Thursday, September 5, 2019

And Only to Deceive (Lady Emily, #1) by Tasha Alexander

Emily hastily agrees to marry London's most eligible bachelor in a desperate attempt to get out from underneath her overbearing mother. Before she even has a chance to get to know her groom, he dies on a hunting expedition. Feeling guilty at her lack of grief (she barely knew the man), she begins to discover him through his journal, stories from his friends and family, and by learning more about his interests and hobbies, like art and antiquity. In the process, the young widow begins to discover herself too, and eventually, uncovers her late husband's potential involvement in a crime. Who was he really? And which of his friends can she trust?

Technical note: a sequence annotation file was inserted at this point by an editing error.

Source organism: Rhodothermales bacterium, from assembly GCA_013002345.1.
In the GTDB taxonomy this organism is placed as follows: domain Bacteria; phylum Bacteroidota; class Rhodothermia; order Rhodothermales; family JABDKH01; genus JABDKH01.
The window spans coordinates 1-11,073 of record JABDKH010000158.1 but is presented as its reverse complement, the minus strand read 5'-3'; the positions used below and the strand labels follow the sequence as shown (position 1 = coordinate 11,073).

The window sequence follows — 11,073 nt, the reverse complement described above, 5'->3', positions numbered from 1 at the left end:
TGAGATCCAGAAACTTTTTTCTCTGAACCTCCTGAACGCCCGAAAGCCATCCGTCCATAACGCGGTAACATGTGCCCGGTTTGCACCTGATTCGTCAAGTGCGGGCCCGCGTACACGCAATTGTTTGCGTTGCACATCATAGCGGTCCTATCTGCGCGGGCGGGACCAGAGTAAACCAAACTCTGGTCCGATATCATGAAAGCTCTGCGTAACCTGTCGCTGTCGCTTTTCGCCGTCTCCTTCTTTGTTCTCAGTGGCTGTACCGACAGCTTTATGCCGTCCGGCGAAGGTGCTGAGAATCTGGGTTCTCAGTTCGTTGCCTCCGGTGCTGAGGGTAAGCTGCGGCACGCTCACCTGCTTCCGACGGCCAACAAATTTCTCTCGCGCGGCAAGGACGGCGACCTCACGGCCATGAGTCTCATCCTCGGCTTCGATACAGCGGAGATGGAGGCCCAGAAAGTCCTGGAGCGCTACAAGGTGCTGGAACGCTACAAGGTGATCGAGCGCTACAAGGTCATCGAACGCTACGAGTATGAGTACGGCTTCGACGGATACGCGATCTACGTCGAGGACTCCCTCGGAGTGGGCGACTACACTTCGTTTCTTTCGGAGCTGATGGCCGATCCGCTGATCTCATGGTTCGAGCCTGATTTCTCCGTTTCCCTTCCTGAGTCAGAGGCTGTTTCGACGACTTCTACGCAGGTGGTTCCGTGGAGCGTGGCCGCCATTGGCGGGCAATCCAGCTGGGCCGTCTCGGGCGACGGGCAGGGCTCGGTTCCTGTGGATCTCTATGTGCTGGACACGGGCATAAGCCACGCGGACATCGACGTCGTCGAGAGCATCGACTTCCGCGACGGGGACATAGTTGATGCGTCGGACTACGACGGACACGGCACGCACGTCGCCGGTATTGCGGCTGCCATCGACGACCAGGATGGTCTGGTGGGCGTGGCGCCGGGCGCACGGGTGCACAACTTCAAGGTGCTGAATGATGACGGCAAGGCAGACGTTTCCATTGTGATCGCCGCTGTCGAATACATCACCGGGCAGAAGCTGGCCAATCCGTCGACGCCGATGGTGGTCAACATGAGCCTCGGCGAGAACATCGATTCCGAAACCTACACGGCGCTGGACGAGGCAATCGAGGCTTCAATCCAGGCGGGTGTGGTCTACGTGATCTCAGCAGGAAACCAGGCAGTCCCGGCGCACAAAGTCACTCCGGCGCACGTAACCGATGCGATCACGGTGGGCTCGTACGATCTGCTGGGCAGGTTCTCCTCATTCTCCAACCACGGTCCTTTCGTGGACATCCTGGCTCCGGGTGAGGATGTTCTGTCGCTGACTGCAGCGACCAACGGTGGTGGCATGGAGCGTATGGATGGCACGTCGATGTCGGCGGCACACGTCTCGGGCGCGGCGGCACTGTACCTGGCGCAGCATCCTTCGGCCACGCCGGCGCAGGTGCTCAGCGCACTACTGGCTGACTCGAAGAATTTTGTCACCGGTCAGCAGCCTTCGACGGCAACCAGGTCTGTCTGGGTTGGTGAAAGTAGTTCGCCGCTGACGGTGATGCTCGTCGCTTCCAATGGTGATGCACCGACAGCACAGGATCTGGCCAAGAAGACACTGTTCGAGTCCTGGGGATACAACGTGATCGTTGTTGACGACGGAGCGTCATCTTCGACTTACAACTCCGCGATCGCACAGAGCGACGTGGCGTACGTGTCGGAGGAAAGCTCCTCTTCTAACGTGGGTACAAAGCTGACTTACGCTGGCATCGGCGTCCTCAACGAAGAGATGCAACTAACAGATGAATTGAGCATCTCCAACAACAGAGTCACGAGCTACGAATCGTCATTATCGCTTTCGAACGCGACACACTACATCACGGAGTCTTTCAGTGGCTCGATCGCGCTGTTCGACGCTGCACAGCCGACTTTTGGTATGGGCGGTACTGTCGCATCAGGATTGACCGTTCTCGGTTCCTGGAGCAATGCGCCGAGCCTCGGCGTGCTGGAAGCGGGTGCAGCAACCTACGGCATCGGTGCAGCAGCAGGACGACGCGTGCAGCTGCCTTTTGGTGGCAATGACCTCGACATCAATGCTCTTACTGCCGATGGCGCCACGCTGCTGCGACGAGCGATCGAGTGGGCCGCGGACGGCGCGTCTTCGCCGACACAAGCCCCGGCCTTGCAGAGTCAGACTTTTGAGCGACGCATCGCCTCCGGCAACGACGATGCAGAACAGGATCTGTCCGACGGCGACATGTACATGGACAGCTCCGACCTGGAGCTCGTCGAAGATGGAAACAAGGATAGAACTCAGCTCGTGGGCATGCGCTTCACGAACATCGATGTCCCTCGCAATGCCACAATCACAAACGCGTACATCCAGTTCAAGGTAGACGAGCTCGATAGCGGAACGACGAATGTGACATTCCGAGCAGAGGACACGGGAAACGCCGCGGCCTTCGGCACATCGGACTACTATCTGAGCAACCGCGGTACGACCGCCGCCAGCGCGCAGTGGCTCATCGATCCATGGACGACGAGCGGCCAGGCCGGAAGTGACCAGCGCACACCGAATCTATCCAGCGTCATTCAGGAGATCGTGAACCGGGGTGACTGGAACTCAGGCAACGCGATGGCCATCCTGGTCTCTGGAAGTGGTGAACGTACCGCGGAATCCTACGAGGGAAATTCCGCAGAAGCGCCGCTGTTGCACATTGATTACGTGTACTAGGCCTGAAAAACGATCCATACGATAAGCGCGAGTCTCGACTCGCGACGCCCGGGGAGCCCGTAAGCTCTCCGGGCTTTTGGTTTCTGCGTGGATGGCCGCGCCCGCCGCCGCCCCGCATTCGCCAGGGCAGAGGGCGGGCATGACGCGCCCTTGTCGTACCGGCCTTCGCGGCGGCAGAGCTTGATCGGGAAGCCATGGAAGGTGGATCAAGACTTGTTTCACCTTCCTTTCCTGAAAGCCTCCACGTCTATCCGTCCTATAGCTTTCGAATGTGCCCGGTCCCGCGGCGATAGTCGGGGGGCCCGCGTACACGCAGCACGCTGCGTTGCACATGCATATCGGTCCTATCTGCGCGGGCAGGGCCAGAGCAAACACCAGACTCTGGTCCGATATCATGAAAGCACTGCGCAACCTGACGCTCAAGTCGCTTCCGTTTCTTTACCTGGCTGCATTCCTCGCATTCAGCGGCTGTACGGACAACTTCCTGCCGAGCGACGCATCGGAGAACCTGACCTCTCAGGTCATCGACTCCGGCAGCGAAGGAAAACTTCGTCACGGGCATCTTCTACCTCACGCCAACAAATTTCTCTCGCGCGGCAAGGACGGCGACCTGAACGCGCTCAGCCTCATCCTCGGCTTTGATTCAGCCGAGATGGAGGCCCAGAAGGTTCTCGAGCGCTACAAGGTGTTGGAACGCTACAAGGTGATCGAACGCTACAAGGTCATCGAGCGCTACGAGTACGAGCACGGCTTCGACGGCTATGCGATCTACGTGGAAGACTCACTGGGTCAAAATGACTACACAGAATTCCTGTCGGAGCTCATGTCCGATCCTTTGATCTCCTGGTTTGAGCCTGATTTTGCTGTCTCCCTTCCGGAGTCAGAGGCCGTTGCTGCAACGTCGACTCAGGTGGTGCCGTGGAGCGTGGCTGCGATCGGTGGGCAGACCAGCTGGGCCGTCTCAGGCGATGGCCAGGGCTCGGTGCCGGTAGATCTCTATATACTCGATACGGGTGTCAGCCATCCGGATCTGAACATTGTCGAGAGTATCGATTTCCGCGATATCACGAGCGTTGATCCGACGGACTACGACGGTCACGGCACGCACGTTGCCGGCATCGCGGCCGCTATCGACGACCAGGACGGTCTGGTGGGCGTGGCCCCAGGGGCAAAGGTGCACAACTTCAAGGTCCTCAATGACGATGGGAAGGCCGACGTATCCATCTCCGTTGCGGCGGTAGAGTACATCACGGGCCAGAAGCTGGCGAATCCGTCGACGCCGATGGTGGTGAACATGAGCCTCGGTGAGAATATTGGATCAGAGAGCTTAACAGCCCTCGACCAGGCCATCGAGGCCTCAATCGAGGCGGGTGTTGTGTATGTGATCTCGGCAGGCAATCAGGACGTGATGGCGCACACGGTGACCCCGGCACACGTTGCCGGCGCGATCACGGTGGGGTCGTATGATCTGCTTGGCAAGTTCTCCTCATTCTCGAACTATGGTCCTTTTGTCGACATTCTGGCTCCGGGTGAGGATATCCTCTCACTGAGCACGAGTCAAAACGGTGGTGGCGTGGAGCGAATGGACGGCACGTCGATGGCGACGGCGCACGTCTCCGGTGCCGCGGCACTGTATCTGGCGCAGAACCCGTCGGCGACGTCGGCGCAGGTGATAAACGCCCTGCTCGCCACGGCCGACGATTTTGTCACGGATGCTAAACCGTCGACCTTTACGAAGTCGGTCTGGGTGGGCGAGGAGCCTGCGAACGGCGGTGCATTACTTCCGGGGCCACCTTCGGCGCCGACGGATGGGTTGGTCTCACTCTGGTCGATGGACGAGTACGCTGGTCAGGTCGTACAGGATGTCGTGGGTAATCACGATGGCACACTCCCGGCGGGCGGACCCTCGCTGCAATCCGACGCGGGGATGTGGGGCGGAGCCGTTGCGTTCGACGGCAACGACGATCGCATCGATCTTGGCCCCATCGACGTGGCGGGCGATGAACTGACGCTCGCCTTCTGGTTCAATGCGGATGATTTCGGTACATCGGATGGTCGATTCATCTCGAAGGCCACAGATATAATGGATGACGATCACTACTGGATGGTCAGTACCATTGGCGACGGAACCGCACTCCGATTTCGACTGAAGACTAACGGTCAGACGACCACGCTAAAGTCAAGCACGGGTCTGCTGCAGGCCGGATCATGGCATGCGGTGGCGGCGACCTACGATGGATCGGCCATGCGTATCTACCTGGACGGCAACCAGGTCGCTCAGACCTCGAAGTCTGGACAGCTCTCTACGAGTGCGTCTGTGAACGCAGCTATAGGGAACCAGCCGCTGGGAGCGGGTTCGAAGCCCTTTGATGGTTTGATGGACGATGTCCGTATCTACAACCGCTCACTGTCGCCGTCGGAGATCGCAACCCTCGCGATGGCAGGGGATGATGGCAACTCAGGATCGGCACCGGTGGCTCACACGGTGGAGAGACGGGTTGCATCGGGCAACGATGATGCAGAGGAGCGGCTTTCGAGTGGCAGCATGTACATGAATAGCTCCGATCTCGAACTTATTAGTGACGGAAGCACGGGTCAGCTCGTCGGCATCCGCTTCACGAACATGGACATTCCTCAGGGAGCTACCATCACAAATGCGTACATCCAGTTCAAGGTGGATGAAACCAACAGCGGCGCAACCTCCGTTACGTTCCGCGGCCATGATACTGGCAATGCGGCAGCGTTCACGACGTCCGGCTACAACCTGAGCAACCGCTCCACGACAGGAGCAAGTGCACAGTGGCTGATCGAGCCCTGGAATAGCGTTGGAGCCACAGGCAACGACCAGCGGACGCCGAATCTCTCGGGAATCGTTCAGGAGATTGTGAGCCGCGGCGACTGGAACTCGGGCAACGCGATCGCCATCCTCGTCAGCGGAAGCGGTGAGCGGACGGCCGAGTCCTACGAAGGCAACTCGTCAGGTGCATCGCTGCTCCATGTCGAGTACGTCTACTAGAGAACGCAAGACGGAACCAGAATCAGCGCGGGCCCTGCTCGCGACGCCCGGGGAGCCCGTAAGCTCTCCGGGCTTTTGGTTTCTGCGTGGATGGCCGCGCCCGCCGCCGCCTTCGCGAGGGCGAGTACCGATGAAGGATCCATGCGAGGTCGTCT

Coincidentally, this bore some resemblance to "Silent in the Grave (Lady Julia Grey #1)" by Deanna Raybourn - a young and headstrong widow in Victorian times discovers some threatening notes in her late husband's books and papers and realizes he wasn't the man she thought he was. Since I read them almost back to back, I can't help but compare them. Alexander's novel is certainly slower paced and earns the tagline of "a novel of suspense" but I found it a touch more realistic. Emily doesn't go pursuing an investigation, teaming up with a P.I., and barreling headlong into dangerous situations like Julia did, in fact she largely ignores the clues that drop in her lap until she can't deny them any longer. While amateur sleuthing novels are fun, they can come across as somewhat fabricated sometimes and this one didn't feel that way.

Although slow paced, I really enjoyed watching Emily discover herself through her discovery of her late husband. With a few amusing stumbles and a touch of pretension, Emily evolved from a naive blank slate to a fully formed independent woman - and, oh yeah, uncovered and righted a crime too.

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